The world is all gates, all opportunities, strings of tension waiting to be struck. – Ralph Waldo Emerson
I have a problem – with word art.
Last week I went to IGA and almost walked out with five – count em, five, pieces of word art. I slapped my own hand before I got to the register and restrained myself to one. It said:
If you want to go fast, go alone. If you want to go far, go together.
For heaven’s sake.
The worst part is, I. Loved. It.
If I get the opportunity to grow old, I will be the crazy cat lady with no cats and one thousand pieces of ridiculous word art. (It could be a Saturday Night Live sketch, if I was clever enough to write it.) At the very least, my kids will tell stories about their barmy mother who never saw a cheesy inspirational quote-on-stretched-canvas she didn’t like.
At least they’ll always know what to get me for Mother’s Day.
This year, Mother’s Day began with brilliant fuschia gerber daisies and the smell of coffee and sausages.
I read John Green’s Paper Towns as I got ready. I spent time with people who remind me of the joys of motherhood. I ate slightly-too-spicy Thai food with my own wonderful mother.
David ushered me out of the house for coffee and shopping with one of those people who – in good and bad – want.. mostly… to hear the whole truth from me.
It was truly a picturesque day, until…
I returned at five o’clock with those special kinds of bargains found only when shopping with friends. David had installed three more stairs of floor while we were gone. The girls played quietly in the living room as I stumbled through my kitchen, wondering what to make for dinner.
All was tranquil.
Twenty minutes later, I heard David’s – alarmed – voice. Elliana. Elliana! Where. Did. You. Find. The. Scissors?
I shut the fridge door and stepped around the corner. My youngest stood with her hands on her face, dressed in her sister’s former ballet costume and sporting a brand-new, devastatingly-horrible mullet with shoulder-length side burns.
She looked from David’s horrified face to mine and erupted into tears.
I just wanted it a little bit different.
I abandoned dinner to leftovers and found the scissors she’d discovered, which, of course, had been tucked away on top of our fridge.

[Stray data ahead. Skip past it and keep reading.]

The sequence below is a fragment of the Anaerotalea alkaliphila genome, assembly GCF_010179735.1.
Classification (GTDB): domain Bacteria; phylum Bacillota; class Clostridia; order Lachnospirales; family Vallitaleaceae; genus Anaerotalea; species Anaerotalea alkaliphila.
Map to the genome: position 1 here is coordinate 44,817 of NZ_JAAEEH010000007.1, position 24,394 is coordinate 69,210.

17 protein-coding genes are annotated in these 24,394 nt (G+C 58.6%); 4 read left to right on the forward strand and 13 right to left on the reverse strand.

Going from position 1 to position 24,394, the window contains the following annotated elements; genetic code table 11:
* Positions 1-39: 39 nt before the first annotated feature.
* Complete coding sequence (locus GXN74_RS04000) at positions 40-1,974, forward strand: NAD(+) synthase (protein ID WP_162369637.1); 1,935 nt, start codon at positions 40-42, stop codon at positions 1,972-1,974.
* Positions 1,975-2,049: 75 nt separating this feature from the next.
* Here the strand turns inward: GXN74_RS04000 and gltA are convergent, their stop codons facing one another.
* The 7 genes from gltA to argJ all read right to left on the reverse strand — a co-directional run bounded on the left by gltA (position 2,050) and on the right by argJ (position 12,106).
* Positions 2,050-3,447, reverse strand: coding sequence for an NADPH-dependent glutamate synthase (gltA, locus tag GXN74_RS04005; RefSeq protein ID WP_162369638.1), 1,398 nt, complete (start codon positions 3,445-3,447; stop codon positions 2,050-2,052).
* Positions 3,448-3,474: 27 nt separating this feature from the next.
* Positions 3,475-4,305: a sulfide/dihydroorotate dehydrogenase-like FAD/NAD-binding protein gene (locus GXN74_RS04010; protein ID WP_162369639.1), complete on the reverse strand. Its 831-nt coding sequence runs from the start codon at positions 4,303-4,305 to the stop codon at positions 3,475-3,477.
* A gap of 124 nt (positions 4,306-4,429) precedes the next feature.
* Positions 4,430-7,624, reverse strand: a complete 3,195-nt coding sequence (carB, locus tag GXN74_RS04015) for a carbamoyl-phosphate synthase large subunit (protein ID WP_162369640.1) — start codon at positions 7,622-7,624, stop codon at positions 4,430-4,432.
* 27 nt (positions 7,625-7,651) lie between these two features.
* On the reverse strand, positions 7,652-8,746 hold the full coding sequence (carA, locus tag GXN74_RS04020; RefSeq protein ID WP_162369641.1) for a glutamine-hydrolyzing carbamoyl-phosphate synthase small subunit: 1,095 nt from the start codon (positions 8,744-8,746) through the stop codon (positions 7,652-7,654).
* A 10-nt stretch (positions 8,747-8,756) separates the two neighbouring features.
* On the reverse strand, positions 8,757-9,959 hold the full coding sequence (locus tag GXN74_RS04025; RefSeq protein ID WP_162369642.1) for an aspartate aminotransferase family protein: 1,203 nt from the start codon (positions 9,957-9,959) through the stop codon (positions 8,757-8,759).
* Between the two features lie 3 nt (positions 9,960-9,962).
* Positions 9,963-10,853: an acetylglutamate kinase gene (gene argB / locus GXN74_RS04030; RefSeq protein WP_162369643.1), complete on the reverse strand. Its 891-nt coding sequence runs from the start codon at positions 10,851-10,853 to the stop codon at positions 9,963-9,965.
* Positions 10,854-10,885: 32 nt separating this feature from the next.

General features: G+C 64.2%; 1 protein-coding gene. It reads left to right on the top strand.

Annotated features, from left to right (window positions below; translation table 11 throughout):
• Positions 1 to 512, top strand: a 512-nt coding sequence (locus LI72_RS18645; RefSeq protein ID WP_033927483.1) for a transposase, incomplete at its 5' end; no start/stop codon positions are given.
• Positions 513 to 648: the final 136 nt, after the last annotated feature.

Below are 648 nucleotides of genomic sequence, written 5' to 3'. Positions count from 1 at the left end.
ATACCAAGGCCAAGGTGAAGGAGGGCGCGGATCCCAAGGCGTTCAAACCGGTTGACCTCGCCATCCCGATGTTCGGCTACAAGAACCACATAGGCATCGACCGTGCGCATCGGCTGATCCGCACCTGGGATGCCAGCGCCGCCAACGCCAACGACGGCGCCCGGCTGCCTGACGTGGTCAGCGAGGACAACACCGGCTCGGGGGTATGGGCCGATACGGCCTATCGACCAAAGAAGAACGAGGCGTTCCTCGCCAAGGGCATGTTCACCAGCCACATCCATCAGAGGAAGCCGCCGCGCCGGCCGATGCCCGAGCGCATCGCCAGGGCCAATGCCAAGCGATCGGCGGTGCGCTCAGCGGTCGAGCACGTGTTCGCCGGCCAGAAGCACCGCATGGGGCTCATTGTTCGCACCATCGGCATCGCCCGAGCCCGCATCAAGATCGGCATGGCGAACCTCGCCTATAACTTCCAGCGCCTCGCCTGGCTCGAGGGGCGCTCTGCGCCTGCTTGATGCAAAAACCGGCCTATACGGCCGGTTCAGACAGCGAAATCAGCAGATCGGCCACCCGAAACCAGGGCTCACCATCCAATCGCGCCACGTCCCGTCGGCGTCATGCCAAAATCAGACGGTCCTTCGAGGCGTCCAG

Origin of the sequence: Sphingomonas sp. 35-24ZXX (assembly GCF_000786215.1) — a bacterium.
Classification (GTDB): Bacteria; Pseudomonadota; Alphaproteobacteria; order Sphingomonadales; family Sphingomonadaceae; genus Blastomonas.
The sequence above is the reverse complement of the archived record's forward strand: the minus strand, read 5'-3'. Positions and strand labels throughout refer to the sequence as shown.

(This was not the first time Elliana has cut her own hair, after all. )
(This was also not my first day of motherhood, either.)
I frowned and poked and prodded at her not-so-little head. One thought turned over in my head –
I liked this day the way it was.
These past weeks of tearing down, painting, and renovating our house have both exhausted and energized.
I’m getting things the way I want them.
I’m liking things the way they are.
I’d like to call it contentment, but as I trimmed and sheared Elliana’s hair into a somewhat-styled shape, I realized it was nothing more than
… (sigh) Control.
A year ago, my family was a mess. Our marriage, our lives, our jobs, our children, their education, was all out of control. We poised on the edge, frail. We tried to hold it together but both knew we were primed to break into a thousand pieces.
Sometime around November the tide turned. I saw the things others saw. I saw the most important thing, which was that I spent too much time imagining what others saw – and I started to talk. We started to talk – to each other, and to wiser and steadier friends around us.
Together we admitted defeat and pulled ourselves back to function.
Piece by piece – emotionally, physically – we’ve rebuilt our home, and thursday night, in our new, cozy, tidy (yay me!) basement, perfectly set up for snug-as-a-bug-in-a-rug-movie-nights, we watched as our favorite TV show ended.
I wish I’d known I was living the good ol’ days when I actually lived them.
My chest got tight in those final Office moments. With Andy’s surprisingly poignant reminiscence and Pam’s gentle, there’s beauty in ordinary things, I remembered why I loved this show so much.
David caught my eye and smiled.
Nine years ago, we were very different people with very different ideas of how to have fun. Thousands of time we’d asked ourselves how did we get married and what did we have in common and seriously, how can you be so different from me? Everything I enjoyed – in music, TV, books, in anything, it seemed – David detested. Everything he loved I thought was boring.
Then came The Office.